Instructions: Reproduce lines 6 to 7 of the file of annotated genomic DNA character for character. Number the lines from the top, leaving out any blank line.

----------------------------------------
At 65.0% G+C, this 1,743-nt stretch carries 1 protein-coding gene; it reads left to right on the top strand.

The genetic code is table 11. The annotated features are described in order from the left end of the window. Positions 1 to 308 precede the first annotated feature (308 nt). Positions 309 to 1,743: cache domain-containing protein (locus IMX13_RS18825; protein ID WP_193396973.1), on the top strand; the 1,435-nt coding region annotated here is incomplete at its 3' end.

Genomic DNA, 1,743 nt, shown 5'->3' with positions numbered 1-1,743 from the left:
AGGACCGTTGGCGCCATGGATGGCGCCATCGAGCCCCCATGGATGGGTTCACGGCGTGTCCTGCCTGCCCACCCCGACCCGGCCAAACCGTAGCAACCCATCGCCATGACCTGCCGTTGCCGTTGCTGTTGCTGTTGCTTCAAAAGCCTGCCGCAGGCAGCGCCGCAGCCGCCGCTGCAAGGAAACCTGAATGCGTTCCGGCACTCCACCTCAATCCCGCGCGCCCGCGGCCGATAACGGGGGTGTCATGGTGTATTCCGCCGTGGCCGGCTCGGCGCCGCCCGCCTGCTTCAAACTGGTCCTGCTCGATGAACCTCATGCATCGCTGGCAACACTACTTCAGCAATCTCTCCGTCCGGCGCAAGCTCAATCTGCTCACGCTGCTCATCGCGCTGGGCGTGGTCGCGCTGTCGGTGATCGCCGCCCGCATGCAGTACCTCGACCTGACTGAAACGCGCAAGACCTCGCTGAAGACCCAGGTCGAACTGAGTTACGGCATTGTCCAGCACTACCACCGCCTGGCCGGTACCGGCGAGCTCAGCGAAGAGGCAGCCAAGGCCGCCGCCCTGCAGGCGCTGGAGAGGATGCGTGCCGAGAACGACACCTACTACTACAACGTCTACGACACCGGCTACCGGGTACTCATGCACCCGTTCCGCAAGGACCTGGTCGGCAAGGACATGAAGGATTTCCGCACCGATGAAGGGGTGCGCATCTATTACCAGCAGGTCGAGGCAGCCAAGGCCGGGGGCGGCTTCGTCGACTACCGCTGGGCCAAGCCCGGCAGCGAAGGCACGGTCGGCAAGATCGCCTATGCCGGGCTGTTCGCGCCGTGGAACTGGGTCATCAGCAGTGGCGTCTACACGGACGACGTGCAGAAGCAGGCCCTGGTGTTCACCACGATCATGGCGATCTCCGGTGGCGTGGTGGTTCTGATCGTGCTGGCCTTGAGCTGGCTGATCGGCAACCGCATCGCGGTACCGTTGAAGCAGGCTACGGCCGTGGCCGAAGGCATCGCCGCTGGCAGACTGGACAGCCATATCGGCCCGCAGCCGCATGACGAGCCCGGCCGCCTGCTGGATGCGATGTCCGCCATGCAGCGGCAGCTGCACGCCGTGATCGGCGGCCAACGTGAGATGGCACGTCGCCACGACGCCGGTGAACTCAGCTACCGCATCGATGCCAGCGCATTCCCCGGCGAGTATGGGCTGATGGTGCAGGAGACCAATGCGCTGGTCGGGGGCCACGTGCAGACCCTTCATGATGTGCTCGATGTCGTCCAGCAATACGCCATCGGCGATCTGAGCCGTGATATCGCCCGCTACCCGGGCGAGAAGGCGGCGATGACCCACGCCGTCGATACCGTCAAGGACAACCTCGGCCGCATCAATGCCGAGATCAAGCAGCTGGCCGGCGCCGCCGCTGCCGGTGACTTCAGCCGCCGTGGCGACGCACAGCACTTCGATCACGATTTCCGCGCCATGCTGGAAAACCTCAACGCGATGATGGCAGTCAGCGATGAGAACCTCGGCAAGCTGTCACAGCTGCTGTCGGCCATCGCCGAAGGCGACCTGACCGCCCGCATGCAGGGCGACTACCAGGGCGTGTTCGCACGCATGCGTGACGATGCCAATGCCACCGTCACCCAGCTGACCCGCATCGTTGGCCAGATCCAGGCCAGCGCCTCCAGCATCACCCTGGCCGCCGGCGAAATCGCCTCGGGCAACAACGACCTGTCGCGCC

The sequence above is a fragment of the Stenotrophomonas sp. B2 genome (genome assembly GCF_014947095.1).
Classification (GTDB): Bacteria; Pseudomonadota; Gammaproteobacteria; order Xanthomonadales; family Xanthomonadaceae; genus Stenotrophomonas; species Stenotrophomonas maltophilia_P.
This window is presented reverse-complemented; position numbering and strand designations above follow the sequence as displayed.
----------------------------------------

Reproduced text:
Classification (GTDB): Bacteria; Pseudomonadota; Gammaproteobacteria; order Xanthomonadales; family Xanthomonadaceae; genus Stenotrophomonas; species Stenotrophomonas maltophilia_P.
This window is presented reverse-complemented; position numbering and strand designations above follow the sequence as displayed.